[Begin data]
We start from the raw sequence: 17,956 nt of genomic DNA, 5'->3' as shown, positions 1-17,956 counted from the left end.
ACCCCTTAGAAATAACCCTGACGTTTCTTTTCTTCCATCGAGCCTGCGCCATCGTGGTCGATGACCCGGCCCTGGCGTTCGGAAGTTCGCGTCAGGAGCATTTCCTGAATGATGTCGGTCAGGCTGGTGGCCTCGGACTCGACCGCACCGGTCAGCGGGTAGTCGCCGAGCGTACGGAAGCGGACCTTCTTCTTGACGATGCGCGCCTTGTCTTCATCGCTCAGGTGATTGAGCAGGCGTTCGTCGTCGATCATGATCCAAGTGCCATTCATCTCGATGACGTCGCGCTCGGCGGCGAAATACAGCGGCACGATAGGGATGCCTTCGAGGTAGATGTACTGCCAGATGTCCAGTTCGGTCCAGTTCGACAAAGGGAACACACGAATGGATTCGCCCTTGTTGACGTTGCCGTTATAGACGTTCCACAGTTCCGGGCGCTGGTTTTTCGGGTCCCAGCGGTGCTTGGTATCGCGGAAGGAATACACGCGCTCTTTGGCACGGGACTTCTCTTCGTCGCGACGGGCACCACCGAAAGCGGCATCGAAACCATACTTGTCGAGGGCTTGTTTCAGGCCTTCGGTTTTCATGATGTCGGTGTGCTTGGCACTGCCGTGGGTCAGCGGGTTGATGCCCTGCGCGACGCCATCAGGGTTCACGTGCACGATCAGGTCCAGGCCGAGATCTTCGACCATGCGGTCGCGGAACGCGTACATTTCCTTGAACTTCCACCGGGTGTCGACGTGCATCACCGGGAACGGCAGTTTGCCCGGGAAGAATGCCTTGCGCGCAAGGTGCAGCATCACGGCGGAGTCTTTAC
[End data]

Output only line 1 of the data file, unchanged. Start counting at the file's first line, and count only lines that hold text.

We start from the raw sequence: 17,956 nt of genomic DNA, 5'->3' as shown, positions 1-17,956 counted from the left end.